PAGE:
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(PRESS RELEASE VIA SNO) – With a stroke of his ministerial pen, the minister with responsibility for Infrastructure, Ports, Energy & Labour, in summarily revoking the appointment of all Members of the National Utilities Regulatory Commission, has done precisely what the framers of the Act so deliberately and carefully set out to prohibit.
As Senate President during the debate on the National Utilities Regulatory Commission Act, I listened most intently whilst then Minister, Dr. James Fletcher, outlined the purpose and intent of the Act. Among the highlights of that presentation was staggering of the terms of the Commission members – this to ensure continuity – and the insertion of section 25. That section spells out in detail, the conditions under which the “Minister” can terminate the appointment of Commissioners. One such condition is “misconduct”.
It is this head which Minister King has used to dismiss the Commission. And he cites as the misconduct the fact that the Commission renewed the Executive Director’s contract, something he had instructed them not to do. He had further wished for the appointment of an additional commissioner who would also inherit the position and duties of the CEO.
It is well accepted that no one is under a duty to obey an unlawful command, regardless of its origin. And Minister King’s directive to the Commission was anything if not unlawful. The minister’s authority is clearly and unambiguously stated in the Act and is largely limited to “policy directives.” For Hon King to have considered the ordering of the dismissal of the CEO, to be within his authority, goes beyond a simple misunderstanding of the Act and instead smacks of a dictatorial attitude which must never be tolerated.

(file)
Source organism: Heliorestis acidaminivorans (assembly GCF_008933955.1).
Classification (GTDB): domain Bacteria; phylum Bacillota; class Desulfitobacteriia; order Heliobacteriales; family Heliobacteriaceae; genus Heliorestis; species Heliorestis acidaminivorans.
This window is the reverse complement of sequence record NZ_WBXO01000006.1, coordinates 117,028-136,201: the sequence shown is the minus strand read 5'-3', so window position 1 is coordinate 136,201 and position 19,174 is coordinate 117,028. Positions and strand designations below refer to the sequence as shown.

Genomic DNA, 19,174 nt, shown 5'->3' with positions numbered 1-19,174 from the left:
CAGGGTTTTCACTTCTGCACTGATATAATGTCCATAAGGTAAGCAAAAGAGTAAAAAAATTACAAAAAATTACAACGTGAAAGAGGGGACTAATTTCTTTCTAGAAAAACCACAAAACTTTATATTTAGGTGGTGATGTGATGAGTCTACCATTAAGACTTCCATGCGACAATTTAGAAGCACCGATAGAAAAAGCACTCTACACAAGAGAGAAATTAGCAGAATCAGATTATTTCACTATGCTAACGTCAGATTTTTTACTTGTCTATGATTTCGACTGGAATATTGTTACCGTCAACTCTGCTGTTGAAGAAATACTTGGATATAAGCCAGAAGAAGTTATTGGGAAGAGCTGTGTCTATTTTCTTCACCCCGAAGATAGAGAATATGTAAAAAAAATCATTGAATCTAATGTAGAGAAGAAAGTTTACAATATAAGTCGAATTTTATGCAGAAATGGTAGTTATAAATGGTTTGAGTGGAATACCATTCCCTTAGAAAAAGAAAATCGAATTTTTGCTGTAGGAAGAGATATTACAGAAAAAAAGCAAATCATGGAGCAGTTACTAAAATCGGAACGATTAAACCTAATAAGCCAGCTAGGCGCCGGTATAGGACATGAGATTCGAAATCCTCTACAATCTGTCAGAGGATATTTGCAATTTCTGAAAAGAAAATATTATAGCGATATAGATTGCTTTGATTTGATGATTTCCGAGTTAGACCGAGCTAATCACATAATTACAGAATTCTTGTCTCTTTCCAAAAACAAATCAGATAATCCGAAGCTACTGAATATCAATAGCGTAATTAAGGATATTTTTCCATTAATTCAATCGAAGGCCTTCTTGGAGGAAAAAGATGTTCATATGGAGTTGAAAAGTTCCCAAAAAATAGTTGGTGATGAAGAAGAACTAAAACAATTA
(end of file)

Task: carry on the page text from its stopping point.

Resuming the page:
In statute, “misconduct” has certain legal implications. Indeed, once invoked, an affected party has a right to be heard, whether in writing or orally. It is highly improper for a minister to invoke “misconduct” and then arrogate unto himself the role of both accuser and judge. This begs the question “why would Minister King – a former Prime Minister no less – with all of his experience, do such a thing?”
Government ministers are not laws unto themselves. They, like all other citizens, are subject to all of the laws. If the Minister wished for the authority for him to misdirect the Commission there is a process for this. He ought to have taken an amendment to Parliament and have the said amendment debated.
Our citizens have in recent times displayed a great tolerance for executive misbehaviour and it is hoped that this malaise has not infected the wrongly dismissed commissioners. If not for their own sakes, at least for the sake of the rule of law and the conduct of the executive branch, they must challenge these unlawful dismissals.
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